Categories in Learn It
Explore these popular topics and let your home improvement adventure begin!
recommended for you in Learn It
Content selected especially for you from our most popular posts, galleries, videos and podcasts.
your questions in Learn It
Help! House Flooded Right Before Closing
Wow, that's one heck of a story! And, its not the first time I've heard of this same scenario. I spent years as a profesional home inspector and was asked once to recheck a house before closing. Well, it was winter, and the water was left ON and the heat was left OFF so you can guess what happened next. This was a bi-level home that had 6 feet of water in the lower level, and the high humidity had also caused doors, floors and walls to swell all the way up to the 2nd floor.
As a first step, I'd immediately consult an attorney and put the closing on-hold, because you will need a lot more than the assurances of your commission-hungry real estate agent to move this deal forward. This much water in a house is a huge issue. At the least, the lower level will need to be completely gutted, dried out, treated with mildewcides and then rebuilt including insulation, wiring, heating or other mechanical systems and appliances, doors, maybe even windows. Mold is a serious possibility as well, especially if there is any delay in getting those walls torn open so the drying process can begin.
You'll also need to have a licensed structural engineer examine the home and its foundation. All that flooding can disturb the soil under the home and cause shifts in the foundation that can potentially lead to cracks and instability.
Realistically, you are looking at month's worth of work here, which means you can't enjoy the home in peace and quiet. Issues could also show up months or even years later that are not apparent now but could be the result of this damage.
If you do go forward, I'd recommend you hire your own licensed structural engineer to supervise the repair and remodeling every step of the way. I'd make the seller reimburse you for that cost, and make it super clear that the engineer works for you, and NOT the seller. He or she will be your trained eyes and ears to make sure this home is put back together better than what it was when you found it.
Missing Return Vents in Home for Heating and AC
Thanks for listening to the show, glad you're enjoying it! It sounds like your heating system is very uncomfortable because there are no return vents installed. This is a real issue because the way a forced-air heating system works is that the air is heated or cooled at the furnace or air conditioner, and then supplied to the rooms. But, that same air must be returned to be heated and cooled over and over again for that to be efficient. If no return duct was ever installed, I imagine you're very uncomfortable in this place. (And probably wasting a lot of energy, too!)
There are a couple of ways to fix this, one of which is to install returns directly to the room itself. This is the most common, but also the most expensive and hardest to do as a retrofit. A better way is to install one large central return near the upstairs bedrooms and then undercut each bedroom door so the air has a way to get out. By undercut, I mean you would actually physically cut the bottom of the door so there's an inch to an inch-and-a-half of space when the door is closed. This way, air will be drawn from under the door back into the heating system to be reconditioned, then sent back to the rooms. Those are really the only two options that come to mind. I would suggest finding a good-quality heating and cooling contractor to visit the home and give you an additional opinion. The best way to do that is by searching on HomeAdvisor.com!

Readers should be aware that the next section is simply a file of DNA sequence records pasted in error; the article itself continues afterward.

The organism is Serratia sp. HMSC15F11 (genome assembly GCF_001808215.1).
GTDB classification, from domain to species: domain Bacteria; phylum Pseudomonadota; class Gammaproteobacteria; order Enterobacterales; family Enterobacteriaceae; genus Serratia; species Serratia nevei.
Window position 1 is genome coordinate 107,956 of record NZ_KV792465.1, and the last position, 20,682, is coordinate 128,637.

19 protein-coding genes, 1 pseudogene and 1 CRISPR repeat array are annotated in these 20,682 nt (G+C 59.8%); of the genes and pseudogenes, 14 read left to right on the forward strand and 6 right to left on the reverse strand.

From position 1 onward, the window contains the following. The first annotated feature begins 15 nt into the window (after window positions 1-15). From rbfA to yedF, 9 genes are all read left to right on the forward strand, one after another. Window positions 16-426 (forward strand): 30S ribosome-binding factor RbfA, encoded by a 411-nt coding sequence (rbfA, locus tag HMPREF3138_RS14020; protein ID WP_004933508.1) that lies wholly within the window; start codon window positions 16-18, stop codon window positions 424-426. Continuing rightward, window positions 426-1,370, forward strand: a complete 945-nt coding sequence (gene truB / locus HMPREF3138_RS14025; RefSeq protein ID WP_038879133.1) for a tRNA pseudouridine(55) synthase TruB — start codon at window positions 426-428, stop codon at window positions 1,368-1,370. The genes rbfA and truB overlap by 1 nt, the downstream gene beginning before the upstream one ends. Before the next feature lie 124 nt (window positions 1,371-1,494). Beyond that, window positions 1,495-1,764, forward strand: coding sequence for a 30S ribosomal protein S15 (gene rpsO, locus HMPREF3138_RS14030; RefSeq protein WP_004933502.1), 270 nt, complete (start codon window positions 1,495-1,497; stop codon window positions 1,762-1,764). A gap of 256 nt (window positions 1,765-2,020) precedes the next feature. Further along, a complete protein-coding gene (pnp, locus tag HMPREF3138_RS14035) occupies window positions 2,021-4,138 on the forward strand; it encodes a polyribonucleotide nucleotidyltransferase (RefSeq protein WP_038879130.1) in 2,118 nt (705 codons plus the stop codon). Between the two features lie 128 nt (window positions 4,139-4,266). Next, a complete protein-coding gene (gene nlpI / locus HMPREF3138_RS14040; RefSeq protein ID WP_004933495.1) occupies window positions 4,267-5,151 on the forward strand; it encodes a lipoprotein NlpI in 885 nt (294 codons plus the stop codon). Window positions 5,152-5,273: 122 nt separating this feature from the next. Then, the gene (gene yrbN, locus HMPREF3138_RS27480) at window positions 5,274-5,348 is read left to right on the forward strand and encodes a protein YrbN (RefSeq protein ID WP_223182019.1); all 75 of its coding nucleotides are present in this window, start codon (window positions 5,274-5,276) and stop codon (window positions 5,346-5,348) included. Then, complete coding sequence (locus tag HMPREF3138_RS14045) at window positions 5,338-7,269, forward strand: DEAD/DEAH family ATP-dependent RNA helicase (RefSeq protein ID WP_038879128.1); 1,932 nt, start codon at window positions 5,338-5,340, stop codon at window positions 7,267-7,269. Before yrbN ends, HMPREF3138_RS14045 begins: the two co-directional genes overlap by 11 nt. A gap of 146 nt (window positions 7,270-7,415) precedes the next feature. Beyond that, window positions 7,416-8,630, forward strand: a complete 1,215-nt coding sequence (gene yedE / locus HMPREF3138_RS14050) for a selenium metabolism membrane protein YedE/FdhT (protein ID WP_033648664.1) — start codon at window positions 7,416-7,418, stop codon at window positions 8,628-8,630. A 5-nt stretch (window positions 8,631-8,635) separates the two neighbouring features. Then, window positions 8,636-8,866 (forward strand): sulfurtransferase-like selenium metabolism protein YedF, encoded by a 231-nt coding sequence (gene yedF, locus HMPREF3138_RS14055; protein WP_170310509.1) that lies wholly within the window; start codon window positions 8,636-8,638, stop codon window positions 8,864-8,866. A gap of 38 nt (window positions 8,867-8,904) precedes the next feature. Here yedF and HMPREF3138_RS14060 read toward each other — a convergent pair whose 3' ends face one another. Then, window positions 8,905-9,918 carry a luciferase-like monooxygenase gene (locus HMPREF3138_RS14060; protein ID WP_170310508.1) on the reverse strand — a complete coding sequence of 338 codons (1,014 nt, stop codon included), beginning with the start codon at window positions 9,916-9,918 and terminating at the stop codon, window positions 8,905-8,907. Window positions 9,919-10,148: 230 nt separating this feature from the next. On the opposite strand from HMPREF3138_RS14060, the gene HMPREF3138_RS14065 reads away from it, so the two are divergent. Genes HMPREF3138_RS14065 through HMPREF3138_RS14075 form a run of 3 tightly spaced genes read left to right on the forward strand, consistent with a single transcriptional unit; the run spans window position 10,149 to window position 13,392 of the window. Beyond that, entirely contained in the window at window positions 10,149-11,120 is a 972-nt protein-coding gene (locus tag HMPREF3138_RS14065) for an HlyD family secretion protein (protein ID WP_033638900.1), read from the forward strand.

Renovation Tips for a Finished Attic
Finishing your attic is a great project because it is an area of the home most people don't take advantage of! So, it makes a lot of sense to utilize it as a living space. Insulating an attic space like that, however, is difficult. Basically, you want as much insulation as you can get.
However, in a finished attic, you don't have a lot of room to work. At the uppermost level of the home, you most likely want to have 15-20 inches of insulation. This is almost impossible to achieve in a finished attic situation. Typically, you're going to be insulating the underside of the roof rafters - and if it's fiberglass insulation, you have to leave an extra couple of inches for fiberglass insulation.
For this reason, I think your best move is to avoid fiberglass insulation and use spray foam insulation instead. Spray foam insulation is much denser and does not need to be ventilated like fiberglass insulation. It's going to be more expensive for the initial installation, but you will find that it provides many benefits. In addition to insulating, it will also seal the entire attic from drafts. Plus, it has the added benefit of being sound proof. This is why I believe it is the best way to go!
Good luck with your project and be sure to send us pictures when you're done!
tips in Learn It
Quick, easy tips and ideas to help you become the master of your own domain, one simple project at a time.
Ladder Safety Tips for Smart DIYers
Ladder safety should be a top priority when using one. Make sure you follow all the precautions before you decide to use your ladder to...
Choose Energy Star Appliances
Shopping for a new appliance and not sure what to buy? All the choices can be daunting, but there's an easy rule of thumb you can follow.
Considering Alternative Energy? Check Insulation First
A poorly insulated home leaks away valuable energy dollars whether you're using new solar or old-school electric, so do all you can to...
product reviews in Learn It
The latest products in home improvement, decor and more with reviews by The Money Pit's band of serial home improvers.